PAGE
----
Spontaneous bleeding from a splenic artery aneurysm is a rare and usually catastrophic event, and the majority of cases are associated with pregnancy.1
The first reported case of splenic artery aneurysm rupture during pregnancy was published in 1950 by Tennent and Starritt in the Glasgow Medical Journal
Subsequently, over 430 cases (130 peripartum) have been reported in the literature, but the aetiology of splenic aneurysm formation remains obscure. The mortality for splenic artery aneurysm rupture in the general population is high at 25%, but even higher when associated with pregnancy. The estimate rises to 75% for the mother and 95% for the fetus, if occurring antenatally. This may reflect the delay in diagnosis in this subgroup of patients; since the majority of all patients are asymptomatic until splenic rupture.3
This suggests that a ruptured splenic artery aneurysm remains an important and rare differential diagnosis in haemodynamic instability during pregnancy and in the postpartum period.4
Our case illustrates a number of issues pertinent to modern medical practise: firstly, the potential detriment of protocol and guideline-driven care in the absence of the wider picture and a definite diagnosis. Protocols or guidelines, good though they are, are only useful as guidance when the diagnosis is assured. Although our patient met the diagnostic criteria of the guideline for pulmonary embolism, she had several worrying symptoms and signs which pointed to a possible intra-abdominal bleed. At this stage giving therapeutic dose of low molecular weight heparin did not help the clinical situation, and may have indeed been detrimental. This unilateral thinking also lead to a further delay in considering an alternative diagnosis and definitive surgical intervention.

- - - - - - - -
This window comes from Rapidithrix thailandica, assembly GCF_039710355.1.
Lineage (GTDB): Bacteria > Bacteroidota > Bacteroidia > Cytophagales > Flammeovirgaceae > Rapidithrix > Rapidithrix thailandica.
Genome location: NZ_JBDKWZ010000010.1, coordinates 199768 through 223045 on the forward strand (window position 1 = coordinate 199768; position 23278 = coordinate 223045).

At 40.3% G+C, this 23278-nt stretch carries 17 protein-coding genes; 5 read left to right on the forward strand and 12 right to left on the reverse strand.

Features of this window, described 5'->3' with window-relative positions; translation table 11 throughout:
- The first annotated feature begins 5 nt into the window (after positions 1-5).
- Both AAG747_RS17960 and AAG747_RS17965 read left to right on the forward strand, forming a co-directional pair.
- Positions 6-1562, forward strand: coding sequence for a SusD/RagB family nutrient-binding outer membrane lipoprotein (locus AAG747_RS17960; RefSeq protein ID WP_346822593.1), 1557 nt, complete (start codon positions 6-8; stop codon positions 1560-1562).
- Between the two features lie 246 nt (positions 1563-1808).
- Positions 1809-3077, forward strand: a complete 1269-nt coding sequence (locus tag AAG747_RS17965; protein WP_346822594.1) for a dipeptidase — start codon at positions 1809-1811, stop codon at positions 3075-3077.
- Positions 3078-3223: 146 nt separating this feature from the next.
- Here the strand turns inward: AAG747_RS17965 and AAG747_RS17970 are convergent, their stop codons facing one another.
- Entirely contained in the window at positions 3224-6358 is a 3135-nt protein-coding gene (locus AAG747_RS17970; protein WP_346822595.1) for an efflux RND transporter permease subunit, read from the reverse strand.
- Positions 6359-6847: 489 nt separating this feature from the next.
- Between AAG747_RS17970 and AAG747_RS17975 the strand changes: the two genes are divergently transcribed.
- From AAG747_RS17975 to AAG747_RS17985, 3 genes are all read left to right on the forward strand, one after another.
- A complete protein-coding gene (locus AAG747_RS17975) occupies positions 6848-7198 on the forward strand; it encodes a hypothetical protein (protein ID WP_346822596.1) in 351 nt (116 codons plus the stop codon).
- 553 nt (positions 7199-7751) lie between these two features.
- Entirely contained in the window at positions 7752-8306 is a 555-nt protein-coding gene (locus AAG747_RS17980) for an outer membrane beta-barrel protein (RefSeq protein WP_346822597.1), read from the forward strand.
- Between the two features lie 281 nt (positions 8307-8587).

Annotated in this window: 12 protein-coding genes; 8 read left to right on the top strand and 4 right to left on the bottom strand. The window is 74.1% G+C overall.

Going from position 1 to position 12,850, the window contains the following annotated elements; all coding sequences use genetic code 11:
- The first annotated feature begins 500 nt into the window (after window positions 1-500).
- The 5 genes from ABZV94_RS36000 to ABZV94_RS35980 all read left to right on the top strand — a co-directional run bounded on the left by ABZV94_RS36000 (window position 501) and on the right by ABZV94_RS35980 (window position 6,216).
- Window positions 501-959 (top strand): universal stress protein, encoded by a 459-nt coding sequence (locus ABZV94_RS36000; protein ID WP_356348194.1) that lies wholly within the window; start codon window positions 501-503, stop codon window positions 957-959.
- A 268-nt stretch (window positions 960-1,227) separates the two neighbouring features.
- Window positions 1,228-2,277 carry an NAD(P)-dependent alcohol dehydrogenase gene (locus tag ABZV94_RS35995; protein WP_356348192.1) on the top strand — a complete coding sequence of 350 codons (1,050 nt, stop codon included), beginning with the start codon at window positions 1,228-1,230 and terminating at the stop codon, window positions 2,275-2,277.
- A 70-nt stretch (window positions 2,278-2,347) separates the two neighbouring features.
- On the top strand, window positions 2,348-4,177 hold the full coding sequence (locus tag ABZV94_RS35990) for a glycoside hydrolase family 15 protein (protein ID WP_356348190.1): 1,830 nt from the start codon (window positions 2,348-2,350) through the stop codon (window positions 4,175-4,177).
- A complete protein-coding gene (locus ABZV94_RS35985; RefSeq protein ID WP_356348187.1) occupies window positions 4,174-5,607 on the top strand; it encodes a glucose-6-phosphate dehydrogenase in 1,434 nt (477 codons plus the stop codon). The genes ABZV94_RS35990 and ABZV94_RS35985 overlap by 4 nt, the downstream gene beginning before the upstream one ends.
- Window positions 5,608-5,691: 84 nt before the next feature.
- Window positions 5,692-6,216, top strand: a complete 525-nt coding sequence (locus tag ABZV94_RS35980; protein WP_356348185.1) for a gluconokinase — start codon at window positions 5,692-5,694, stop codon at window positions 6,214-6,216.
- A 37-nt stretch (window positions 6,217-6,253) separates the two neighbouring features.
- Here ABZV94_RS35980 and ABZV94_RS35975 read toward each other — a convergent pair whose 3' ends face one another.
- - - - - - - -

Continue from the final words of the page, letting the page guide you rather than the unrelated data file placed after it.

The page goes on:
The RCOG recommends a policy of aggressive therapeutic anticoagulation in patients with a high clinical index of suspicion for pulmonary embolism.5
This is a laudable consideration in light of the fact that the most recent Confidential Enquiry into Maternal and Child Health documented thromboembolic disease as the leading cause of postpartum maternal death.6
NICE clinical guidelines on prevention of venous thromboembolism are expected in September 2009. However, as a policy this is not without risk if the diagnosis proves not to be correct.
The use of suitable and sensitive diagnostic imaging modalities should be considered early in the investigation of worrying, unexplained symptoms or signs. Suitable imaging can provide invaluable information, but is limited by the technical expertise and diagnostic skills of the performer and interpreter. In our patient, the clinicians were falsely reassured by haemodilution and the identification of a broad ligament haematoma on the bedside pelvic scan. This alone would not have been sufficient to produce an acute Hb drop of 4 g/dl which is equivalent to a loss of 1500 ml of blood. As the obstetric resident did not possess the skills to perform ultrasound scans, a senior obstetrician consult at night or an urgent CT scan would have enabled the diagnosis of an acute intraperitoneal bleed and a laparotomy to be undertaken much earlier.